<script src="{{ '2.76709c3a.chunk.js' | asset_url }}"></script>
<script src="{{ 'main.cf461ff5.chunk.js' | asset_url }}"></script>

As long as the built React files are in your /assets directory, your React app should be mounted and loaded in your Shopify theme after a reload!

Important Note

Each time your change your file locally, you will have to do a new build and change the file names in your theme as CRA will create new ones each build. CRA will only change the file if it has actually changed so often it is only a single name change per build.

Passing Data from Liquid → React

You might need to pass data from your Shopify Liquid theme to your React app. While I wouldn't recommend doing this a lot, it is possible.

There are two main ways to do this:

  1. Set a JavaScript variable in Liquid
  2. Use jQuery in React.

Option1: Setting a JavaScript Variable in Liquid

This way is pretty straightforward. Set the variable in your Liquid template as on the second line here. Anything that is available on the template you can save to a variable for example the collection object on Collection pages or the product object on Product pages.

<script>
const productId = {{ product.id | json }}
</script>

<link href="{{ 'main.0e32dcb3.chunk.css' | asset_url }}" rel="stylesheet">

<div class="app-outer">
    <div class="app-inner">
        <div id="root"></div> <!-- mount point here -->
    </div>
</div>

<!-- rest of React code -->

The caveat for this is you have to perform a check in your React app to make sure the variable has a value and is available but since Liquid is server side, it will be available once the page is built and your React app can use it.

Option 2: Use jQuery in React

Wait, I know what you are thinking: jQuery is imperative and React is declarative and never the twain shall meet. Welp, sometimes rules are meant to be broken. You can import jQuery into React and sometimes it is the easiest way to accomplish something like this.

In one case, I needed to grab the currently selected swatch from my Liquid template and use it in my React app. Sure I could use document.querySelector() but why? A little smidge of jQuery is so much easier in this case.

Here is a quick-and-dirty example:

import { useState, useEffect } from 'react'
import $ from 'jquery'

const Component = () => {
    const [mounted, setMounted] = useState(false)
    const [productId, setProductId] = useState('')

    useEffect(() => {
        waitForElementToDisplay(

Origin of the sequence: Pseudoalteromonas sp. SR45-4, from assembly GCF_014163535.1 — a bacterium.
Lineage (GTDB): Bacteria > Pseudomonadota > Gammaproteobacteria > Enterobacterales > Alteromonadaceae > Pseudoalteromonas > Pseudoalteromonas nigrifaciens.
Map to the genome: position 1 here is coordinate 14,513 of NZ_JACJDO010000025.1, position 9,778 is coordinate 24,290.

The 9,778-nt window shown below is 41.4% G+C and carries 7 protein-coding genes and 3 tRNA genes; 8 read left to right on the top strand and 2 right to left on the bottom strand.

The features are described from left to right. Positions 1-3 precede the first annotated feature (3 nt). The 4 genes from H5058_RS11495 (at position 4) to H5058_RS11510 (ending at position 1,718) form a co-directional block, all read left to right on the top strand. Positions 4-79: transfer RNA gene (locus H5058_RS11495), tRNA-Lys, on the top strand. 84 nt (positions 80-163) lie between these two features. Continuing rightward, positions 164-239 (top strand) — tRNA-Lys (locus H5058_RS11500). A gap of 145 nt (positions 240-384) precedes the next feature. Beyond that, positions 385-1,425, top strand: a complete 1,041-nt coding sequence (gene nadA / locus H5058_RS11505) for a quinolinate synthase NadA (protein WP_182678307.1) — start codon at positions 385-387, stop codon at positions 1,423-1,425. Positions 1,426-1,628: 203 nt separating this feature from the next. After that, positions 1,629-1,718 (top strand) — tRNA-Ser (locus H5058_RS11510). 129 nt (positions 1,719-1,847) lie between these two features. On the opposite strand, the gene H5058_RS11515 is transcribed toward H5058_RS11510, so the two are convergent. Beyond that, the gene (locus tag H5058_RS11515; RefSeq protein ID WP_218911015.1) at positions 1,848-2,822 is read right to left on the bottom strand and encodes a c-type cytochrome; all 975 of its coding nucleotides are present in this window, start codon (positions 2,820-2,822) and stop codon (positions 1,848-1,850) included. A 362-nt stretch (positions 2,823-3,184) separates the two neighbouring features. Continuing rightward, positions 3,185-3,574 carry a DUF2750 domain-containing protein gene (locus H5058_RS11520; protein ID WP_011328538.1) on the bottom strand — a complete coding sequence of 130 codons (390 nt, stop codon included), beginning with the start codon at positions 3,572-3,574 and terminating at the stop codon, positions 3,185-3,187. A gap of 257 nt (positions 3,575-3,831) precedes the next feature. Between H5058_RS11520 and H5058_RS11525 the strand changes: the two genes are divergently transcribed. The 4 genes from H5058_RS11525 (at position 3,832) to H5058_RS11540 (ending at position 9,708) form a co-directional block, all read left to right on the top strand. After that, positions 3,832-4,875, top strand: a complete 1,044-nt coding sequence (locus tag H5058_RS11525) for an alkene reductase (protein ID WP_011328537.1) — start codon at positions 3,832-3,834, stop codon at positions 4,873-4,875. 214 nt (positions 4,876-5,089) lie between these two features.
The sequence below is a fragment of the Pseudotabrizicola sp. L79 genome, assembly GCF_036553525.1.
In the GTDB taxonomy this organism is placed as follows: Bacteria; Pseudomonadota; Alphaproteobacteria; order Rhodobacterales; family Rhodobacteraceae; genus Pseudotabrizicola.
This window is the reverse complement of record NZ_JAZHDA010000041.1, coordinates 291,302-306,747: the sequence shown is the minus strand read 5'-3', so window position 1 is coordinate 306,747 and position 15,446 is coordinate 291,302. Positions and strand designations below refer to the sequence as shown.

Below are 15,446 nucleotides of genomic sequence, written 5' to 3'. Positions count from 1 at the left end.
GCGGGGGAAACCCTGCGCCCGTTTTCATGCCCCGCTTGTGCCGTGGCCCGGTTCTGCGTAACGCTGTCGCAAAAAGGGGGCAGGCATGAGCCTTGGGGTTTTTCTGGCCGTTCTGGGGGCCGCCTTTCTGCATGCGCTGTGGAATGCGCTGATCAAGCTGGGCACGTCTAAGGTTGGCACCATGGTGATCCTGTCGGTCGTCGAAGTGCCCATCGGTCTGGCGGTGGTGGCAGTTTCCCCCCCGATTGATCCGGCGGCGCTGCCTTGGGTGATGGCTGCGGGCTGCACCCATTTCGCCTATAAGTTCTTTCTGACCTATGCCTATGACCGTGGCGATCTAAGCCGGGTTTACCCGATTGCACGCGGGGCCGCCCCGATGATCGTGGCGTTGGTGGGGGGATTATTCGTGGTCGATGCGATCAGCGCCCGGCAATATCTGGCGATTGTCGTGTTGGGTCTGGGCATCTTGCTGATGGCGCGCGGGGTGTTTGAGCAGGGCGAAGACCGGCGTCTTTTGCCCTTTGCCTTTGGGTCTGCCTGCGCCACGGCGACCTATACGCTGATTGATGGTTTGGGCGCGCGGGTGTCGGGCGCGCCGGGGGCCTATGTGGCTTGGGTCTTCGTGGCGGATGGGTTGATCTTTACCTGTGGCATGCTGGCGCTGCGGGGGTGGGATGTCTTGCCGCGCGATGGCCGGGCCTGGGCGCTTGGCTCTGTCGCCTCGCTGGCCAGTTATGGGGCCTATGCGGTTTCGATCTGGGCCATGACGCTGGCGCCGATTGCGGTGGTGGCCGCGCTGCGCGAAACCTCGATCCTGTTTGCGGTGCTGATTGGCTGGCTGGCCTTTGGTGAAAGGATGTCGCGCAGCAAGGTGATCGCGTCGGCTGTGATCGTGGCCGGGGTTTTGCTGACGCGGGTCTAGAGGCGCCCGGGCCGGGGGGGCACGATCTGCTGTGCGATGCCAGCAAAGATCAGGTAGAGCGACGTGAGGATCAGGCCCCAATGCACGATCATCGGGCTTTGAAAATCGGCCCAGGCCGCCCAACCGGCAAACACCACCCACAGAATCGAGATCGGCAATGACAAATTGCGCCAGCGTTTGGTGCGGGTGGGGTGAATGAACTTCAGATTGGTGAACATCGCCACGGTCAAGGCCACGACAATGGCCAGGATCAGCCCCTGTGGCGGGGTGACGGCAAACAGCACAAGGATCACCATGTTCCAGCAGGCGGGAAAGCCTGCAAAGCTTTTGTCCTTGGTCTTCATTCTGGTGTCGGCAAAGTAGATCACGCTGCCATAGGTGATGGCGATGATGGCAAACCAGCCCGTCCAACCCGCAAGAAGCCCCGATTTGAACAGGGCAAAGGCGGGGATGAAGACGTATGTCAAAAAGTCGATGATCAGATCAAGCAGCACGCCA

'.ma-product',
            function () {
                console.log('product mounted')
                setMounted(true)
            },
            100,
            5000
        )

        if (mounted) {
            setProductId($('.ma-product').data('product-id')) // jQuery used here
        } else {
            console.log('product not mounted')
            setProductId('6698680483902') // default
        }
    }, [])
    return (
        // rendering jsx stuffs here
    )
}

export default Component

function waitForElementToDisplay(selector, callback, checkFrequencyInMs, timeoutInMs) {
    var startTimeInMs = Date.now();
    (function loopSearch() {
        if (document.querySelector(selector) != null) {
        callback();
        return;
        }
        else {
        setTimeout(function () {
            if (timeoutInMs && Date.now() - startTimeInMs > timeoutInMs)
            return;
            loopSearch();
        }, checkFrequencyInMs);
        }
    })();
}

In the above snippet, we're using the waitForElementToDisplay function to check to see whether our product element has mounted checking every 100 ms for 5000 ms. Once it has mounted, we use jQuery to grab the data attribute with the productId that we need and set it to some state so it is available to our component.

Which approach you use to pass data between your Liquid Shopify theme and your mounted React app will depend on your particular app's functionality but don't be afraid to break the rules sometimes — it just might be the best and quickest way to get the job done.

In Conclusion

Hopefully I've provided some illumination on your path to working with mounted React apps in your Shopify Liquid theme. Not only can Shopify and React work well together, you can event pass data from Shopify to your React app at runtime.

If you have any questions about these tips, hit me Twitter @joshuaiz